After several blockbuster terms, this year was supposed to give a bit of a breather to Supreme Court watchers – but of course all that changed in November, when RobertsCare and same-sex marriage landed back on the justices’ laps. Looking back on the term, we see a few trends: fewer unanimous rulings than the last few years; more results that experts classify as “liberal” than “conservative” (though that’s a function of the vagaries of the docket); the lockstep voting of the liberal bloc contrasted against the inscrutability of Chief Justice Roberts and Justice Kennedy.
But despite the highs and lows of the last few decision days, when the dust cleared, there was one aspect of continuity that’s particularly gratifying to me: Cato continued its winning streak in cases in which we filed amicus briefs. While not as dominating as last term, we still managed to pull off an 8-7 record. I’m also proud to note that we were the only organization in the country to support the challenges to both the IRS rule on the ACA and state marriage laws.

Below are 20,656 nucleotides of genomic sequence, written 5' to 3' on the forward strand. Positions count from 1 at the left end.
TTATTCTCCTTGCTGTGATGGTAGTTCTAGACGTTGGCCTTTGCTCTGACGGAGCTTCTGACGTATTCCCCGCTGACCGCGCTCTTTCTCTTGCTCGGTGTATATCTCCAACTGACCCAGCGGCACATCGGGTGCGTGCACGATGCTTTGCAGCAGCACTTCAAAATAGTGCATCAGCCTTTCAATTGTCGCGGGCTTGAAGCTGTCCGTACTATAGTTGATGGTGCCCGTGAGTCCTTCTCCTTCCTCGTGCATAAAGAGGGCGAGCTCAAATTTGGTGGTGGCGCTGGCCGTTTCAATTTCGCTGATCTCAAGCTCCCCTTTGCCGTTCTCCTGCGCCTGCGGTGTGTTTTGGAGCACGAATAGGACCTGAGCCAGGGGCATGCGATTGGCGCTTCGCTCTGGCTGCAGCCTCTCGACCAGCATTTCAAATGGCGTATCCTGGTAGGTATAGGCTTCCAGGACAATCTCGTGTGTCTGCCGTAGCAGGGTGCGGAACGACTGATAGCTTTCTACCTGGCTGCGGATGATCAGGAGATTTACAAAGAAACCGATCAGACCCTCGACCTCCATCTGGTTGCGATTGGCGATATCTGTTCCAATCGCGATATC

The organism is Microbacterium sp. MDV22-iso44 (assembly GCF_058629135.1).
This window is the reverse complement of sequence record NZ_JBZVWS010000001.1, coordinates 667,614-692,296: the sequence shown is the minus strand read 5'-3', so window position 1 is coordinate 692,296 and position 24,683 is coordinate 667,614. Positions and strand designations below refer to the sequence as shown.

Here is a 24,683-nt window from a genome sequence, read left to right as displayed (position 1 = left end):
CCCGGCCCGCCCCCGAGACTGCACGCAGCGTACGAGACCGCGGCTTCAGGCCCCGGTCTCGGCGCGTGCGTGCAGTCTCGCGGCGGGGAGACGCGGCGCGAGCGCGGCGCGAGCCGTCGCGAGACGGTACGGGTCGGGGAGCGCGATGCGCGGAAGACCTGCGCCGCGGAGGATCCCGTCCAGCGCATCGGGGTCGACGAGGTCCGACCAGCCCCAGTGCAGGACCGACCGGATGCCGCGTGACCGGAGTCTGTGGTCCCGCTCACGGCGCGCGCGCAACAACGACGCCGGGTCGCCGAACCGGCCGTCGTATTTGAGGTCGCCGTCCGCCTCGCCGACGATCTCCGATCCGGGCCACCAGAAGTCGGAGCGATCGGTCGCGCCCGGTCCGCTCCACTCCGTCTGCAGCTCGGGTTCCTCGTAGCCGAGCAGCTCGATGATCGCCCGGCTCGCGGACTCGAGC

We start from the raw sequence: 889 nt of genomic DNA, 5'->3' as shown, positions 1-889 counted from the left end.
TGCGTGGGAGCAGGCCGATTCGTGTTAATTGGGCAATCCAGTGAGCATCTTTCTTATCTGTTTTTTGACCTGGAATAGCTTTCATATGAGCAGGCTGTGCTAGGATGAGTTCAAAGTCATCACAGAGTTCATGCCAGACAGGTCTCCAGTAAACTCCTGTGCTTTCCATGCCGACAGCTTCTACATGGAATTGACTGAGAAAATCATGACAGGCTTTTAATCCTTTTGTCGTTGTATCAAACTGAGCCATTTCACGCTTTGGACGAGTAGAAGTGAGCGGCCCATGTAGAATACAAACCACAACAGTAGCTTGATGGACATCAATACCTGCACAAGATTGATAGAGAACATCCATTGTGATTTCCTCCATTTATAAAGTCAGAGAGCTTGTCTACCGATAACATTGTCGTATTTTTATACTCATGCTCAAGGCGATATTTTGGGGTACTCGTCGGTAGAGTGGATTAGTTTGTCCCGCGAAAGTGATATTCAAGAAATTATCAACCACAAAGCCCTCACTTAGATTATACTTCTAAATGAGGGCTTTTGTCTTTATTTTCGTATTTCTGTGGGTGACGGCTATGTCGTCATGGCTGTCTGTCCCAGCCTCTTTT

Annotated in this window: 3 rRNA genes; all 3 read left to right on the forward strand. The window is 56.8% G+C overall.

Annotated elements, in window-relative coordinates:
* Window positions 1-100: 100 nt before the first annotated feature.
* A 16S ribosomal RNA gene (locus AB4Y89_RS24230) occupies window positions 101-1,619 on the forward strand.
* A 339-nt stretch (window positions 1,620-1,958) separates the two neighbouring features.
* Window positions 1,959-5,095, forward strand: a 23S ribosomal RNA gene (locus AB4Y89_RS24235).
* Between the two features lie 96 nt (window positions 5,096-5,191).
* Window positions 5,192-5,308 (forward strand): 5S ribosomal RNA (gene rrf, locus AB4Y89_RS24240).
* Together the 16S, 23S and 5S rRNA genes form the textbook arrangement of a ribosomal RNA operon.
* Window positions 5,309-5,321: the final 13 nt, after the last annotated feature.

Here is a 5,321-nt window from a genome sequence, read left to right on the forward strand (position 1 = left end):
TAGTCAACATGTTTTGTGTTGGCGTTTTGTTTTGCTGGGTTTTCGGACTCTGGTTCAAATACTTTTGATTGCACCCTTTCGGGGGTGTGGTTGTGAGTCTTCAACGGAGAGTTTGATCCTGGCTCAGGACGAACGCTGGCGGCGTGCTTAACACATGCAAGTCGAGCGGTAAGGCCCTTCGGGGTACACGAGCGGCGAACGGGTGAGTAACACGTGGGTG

Here’s the breakdown, in the order the opinions arrived:
Winning side (8): North Carolina Board of Dental Examiners v. FTC; Yates v. United States; Elonis v. United States; City of Los Angeles v. Patel; Horne v. U.S. Dept. of Agriculture; Johnson v. United States; Obergefell v. Hodges; Michigan v. EPA.
Losing side (7): Heien v. North Carolina; Perez v. Mortgage Bankers Assoc.; U.S. Dept. of Transportation v. Assoc. of American Railroads; EEOC v. Abercrombie & Fitch; Walker v. Sons of Confederate Veterans; Texas Dept. of Housing v. Inclusive Communities Project; King v. Burwell